By Padmasiri De Silva
This booklet, now in its 5th version, presents a finished creation to Buddhist psychology and counselling, exploring key ideas in psychology and useful purposes in mindfulness-based counselling options utilizing Buddhist philosophy of brain, psychology, ethics and contemplative methods.
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Extra info for An Introduction to Buddhist Psychology and Counselling: Pathways of Mindfulness-Based Therapies
During recent times, the concept of ethical realism has brought out interesting linkages between the psychology and the ethics of motivation that we need to integrate into our understanding of motivation concepts in Buddhism. In a study of the psychological foundations of happiness and well-being it has been observed: ‘Human beings are powerfully driven by systems of desire, which become attached to material possessions and social status. 1 As the Buddha observed, ‘To wish for something and not get it is suffering 2 ‘(yam p’ iccham .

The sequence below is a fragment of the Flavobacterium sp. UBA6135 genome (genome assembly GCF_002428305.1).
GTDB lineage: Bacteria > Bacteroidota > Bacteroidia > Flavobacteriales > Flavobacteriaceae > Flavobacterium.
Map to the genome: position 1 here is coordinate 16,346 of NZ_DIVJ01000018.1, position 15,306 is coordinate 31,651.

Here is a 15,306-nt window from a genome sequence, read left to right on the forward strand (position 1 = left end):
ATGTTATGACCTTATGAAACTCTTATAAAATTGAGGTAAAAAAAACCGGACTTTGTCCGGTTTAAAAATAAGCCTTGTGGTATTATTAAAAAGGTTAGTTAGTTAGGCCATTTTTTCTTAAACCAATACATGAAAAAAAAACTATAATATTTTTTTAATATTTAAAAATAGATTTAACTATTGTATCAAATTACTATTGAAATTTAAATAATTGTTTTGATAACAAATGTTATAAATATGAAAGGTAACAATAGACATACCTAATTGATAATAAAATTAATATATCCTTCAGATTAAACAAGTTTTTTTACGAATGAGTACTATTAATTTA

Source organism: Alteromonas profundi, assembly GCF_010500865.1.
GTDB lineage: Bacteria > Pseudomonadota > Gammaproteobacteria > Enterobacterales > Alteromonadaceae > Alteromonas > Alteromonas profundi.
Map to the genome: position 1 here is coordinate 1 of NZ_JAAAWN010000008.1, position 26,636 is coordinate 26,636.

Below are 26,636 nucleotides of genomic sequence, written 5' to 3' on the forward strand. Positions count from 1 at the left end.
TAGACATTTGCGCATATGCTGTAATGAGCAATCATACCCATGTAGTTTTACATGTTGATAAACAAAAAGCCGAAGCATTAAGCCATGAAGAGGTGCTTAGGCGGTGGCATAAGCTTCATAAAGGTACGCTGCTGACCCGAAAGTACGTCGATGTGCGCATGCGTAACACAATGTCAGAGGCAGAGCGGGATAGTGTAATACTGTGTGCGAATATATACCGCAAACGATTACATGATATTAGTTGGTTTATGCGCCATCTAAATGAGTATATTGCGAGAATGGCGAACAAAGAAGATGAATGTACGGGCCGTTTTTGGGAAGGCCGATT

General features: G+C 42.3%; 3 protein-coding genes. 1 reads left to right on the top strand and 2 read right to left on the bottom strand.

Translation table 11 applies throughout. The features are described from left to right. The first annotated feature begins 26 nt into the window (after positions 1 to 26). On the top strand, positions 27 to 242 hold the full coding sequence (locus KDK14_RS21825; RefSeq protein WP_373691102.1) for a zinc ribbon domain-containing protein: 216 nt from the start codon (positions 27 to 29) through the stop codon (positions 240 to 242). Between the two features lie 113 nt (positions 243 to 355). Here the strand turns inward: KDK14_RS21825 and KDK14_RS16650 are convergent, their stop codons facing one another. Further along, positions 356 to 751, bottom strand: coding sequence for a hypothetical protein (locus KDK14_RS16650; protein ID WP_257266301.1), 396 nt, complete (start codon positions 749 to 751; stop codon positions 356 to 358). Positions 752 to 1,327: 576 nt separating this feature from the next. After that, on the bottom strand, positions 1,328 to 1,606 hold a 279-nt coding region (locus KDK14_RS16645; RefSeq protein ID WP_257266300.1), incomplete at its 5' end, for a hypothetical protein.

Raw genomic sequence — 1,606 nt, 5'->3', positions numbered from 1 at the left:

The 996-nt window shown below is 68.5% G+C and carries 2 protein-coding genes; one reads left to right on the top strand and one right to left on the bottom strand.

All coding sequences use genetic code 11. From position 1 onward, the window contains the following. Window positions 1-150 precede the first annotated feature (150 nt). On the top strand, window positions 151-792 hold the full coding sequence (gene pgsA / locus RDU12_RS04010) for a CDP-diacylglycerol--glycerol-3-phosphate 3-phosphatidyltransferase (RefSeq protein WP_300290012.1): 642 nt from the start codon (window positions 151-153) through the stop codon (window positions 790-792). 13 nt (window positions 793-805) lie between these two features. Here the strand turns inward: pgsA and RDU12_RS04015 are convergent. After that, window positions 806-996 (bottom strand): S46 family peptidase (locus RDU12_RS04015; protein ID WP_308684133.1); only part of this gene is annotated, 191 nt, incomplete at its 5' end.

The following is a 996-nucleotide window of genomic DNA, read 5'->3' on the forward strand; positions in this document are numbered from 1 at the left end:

On one side, there is normative ethics. 16 They say that normative ethics is constrained by psychology. In defending their central thesis, they say that every traditional moral theory presupposes a theory of the structure of character and agency; proponents of each theory, while justifying their theory conceive morality in a way that can motivate agents and guide practical deliberation; and traditional moral theories have been criticised for being very utopian in their outlook. A number of articles in this work attempt to support the idea of constraining normative reﬂection by psychological knowledge.
18 From the mutual nourishment of the intellectual and the affective roots of egocentricity emerge the diverse manifestations of egoistic behaviour – the desire for self-preservation, self-continuity, self-assertion and power, fame and self-display. It is important that on psychological and ethical grounds there is a difference between a healthy self-regarding attitude – looking after one’s health, one’s job and family – and self-aggrandisement and aggression. There are also self-transcending activities such as generosity, helping others in distress and spiritual activities.
An Introduction to Buddhist Psychology and Counselling: Pathways of Mindfulness-Based Therapies by Padmasiri De Silva